After capturing and destroying the island Naxos, the coastal town Karystos and their first major target Eretria; the Persian forces landed at the bay of Marathon, around 25 miles (40 km) from Athens. The Athenian army quickly marched to block the two exits of the plain of Marathon to prevent the Persians from moving inland. At the same time, Athens sent their greatest runner Pheidippides to Sparta to ask the Spartan army to march to Marathon to aid the Athenian force. However, as the festival of Carneia was taking place, Sparta declined to help till at least ten days, until the full moon rose.
#5 ATHENIAN ARMY WAS ASSISTED BY A FORCE OF 1,000 PLATAEANS
In Athens, ten strategoi or military generals were elected annually. These commanded the Athenian army at Marathon with Miltiades being most prominent due to his experience of fighting the Persians. He is considered the de facto Greek commander-in-chief at Marathon. In addition to strategoi, there was a polemarch or war-leader that had the casting vote. Callimachus was the polemarch at Marathon. The strength of the Athenian force is considered to be around 10,000. It was reinforced by an army of 1,000 from the small city of Plataea; a gesture which won unending Athenian gratitude to Plataea.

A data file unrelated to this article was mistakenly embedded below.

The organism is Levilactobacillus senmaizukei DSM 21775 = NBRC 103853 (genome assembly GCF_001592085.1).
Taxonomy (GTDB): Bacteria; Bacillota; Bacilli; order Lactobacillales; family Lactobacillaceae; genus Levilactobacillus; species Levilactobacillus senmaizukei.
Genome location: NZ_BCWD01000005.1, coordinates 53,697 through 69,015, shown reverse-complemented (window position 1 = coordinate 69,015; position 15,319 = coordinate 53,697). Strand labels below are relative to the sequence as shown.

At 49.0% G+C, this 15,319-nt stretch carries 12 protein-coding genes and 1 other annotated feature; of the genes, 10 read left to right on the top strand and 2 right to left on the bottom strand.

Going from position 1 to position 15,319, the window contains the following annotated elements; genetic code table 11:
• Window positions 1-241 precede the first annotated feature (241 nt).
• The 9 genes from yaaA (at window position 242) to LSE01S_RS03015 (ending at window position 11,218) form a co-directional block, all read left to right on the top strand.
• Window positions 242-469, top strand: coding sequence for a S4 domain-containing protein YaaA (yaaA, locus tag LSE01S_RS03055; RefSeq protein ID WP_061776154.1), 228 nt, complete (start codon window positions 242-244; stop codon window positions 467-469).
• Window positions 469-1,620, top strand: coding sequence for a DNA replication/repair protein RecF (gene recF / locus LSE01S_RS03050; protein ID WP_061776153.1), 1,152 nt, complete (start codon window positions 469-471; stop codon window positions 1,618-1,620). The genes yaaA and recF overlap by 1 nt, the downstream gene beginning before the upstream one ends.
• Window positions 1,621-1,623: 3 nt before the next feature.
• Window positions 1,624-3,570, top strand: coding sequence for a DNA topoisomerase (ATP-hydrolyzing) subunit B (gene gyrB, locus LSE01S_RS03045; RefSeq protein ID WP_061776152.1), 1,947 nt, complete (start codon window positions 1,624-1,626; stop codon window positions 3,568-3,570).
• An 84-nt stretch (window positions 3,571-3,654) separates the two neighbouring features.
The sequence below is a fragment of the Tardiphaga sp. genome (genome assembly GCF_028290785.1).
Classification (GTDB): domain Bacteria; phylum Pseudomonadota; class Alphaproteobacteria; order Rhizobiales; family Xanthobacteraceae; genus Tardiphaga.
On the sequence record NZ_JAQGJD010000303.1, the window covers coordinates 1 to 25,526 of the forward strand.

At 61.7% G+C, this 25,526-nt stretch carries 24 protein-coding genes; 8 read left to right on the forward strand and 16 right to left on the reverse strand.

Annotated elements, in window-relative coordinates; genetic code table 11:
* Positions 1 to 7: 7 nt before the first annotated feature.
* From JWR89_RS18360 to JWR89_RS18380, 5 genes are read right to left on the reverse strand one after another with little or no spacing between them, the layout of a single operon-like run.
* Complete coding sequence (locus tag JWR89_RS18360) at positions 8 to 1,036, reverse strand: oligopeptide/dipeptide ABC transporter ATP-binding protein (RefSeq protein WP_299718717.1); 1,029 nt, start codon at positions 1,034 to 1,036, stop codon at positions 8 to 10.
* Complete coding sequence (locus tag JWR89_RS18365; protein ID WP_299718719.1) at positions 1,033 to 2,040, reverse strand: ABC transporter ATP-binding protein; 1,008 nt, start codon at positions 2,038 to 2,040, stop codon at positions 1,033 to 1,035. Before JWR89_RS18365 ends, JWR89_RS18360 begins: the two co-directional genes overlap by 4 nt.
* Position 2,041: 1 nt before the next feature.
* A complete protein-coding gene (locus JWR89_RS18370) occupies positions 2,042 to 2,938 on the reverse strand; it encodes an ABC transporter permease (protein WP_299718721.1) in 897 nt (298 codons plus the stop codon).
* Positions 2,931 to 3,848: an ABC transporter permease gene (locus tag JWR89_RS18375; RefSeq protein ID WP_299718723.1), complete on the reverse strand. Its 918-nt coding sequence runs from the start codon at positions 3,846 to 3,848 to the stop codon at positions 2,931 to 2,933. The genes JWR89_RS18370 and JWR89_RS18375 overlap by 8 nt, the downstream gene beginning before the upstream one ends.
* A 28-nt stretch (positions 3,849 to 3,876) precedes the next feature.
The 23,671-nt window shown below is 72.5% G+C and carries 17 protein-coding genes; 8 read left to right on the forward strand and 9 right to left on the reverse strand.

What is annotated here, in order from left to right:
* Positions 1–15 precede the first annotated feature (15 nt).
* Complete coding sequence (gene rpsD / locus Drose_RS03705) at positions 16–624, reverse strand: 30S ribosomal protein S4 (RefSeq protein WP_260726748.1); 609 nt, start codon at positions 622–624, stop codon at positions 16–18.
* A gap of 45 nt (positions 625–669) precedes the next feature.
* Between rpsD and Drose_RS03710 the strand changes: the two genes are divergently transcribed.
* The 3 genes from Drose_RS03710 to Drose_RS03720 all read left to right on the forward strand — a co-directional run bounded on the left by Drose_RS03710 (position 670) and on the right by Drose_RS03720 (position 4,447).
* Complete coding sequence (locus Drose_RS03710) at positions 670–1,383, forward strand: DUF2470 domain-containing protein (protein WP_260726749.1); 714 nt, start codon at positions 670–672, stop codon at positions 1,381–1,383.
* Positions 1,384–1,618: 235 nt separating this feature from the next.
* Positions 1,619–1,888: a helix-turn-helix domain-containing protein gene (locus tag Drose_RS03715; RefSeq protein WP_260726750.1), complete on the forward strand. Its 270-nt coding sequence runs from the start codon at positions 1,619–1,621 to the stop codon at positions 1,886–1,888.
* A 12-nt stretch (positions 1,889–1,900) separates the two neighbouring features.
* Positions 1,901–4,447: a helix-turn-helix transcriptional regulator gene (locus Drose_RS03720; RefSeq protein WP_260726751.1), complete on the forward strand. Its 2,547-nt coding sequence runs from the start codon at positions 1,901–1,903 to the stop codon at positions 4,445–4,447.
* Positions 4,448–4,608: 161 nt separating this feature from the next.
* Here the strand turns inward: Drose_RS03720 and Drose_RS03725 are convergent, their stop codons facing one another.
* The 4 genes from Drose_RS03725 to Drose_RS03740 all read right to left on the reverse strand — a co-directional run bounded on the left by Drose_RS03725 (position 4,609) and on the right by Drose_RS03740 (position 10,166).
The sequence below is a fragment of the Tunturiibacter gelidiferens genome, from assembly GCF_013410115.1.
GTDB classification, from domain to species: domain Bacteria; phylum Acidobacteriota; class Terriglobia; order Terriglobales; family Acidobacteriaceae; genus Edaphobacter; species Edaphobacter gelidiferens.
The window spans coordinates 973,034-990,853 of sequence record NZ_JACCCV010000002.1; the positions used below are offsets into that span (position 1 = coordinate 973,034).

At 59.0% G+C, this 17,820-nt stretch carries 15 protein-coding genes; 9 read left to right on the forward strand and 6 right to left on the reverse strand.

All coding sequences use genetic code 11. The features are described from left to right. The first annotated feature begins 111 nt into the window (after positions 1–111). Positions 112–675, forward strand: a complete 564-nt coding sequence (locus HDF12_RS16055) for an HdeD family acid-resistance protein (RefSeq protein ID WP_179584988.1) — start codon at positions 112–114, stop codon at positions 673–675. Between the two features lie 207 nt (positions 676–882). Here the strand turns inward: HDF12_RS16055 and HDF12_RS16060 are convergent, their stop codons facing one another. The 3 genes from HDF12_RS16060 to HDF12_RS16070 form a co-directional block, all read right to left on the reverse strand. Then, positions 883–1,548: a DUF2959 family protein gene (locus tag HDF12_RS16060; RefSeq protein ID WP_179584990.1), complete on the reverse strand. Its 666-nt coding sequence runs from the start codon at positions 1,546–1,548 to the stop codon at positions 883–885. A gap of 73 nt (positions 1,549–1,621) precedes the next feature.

#6 THERE WERE FIVE DAYS OF STALEMATE BEFORE THE ACTUAL BATTLE TOOK PLACE
To face the massive Persian army, Athens had to send all its soldiers to Marathon which meant the city couldn’t defend an attack and loss at Marathon would effectively mean a complete defeat of Athens. Thus the Athenian strategy was to keep the Persian army at Marathon by blocking both its exits. Also, delay in battle worked in favour of Athens as it brought the expected arrival of the Spartan army closer. Another important consideration was that the heavily armoured Greeks were vulnerable to attacks by Persian cavalry. Since the Athenians took a strong defensive position at Marathon, the Persians were also reluctant to attack first. This led to five days of stalemate in which neither side attacked.
#7 ATHENIAN FORCES ROUTED THE PERSIAN ARMY AT MARATHON
It was the Athenians who first attacked the Persians despite being outnumbered at least 1:2. The reason for this is not known with certainty but it is most likely that it was due to the temporary absence of the Persian cavalry from their camp. In the ensuing battle, the Greek wings routed the Persian flanks to surround the Persian centre, which had been more successful against Greek’s thin centre. Surrounded by the Greek wings, the Persian centre broke in panic and their men ran towards their ships, pursued by the Greeks. 6,400 Persian bodies were counted on the battlefield; Athens lost just 192 men and Plataea 11.
#8 THE GREEK PHALANX HANDED THEM AN ADVANTAGE IN THE BATTLE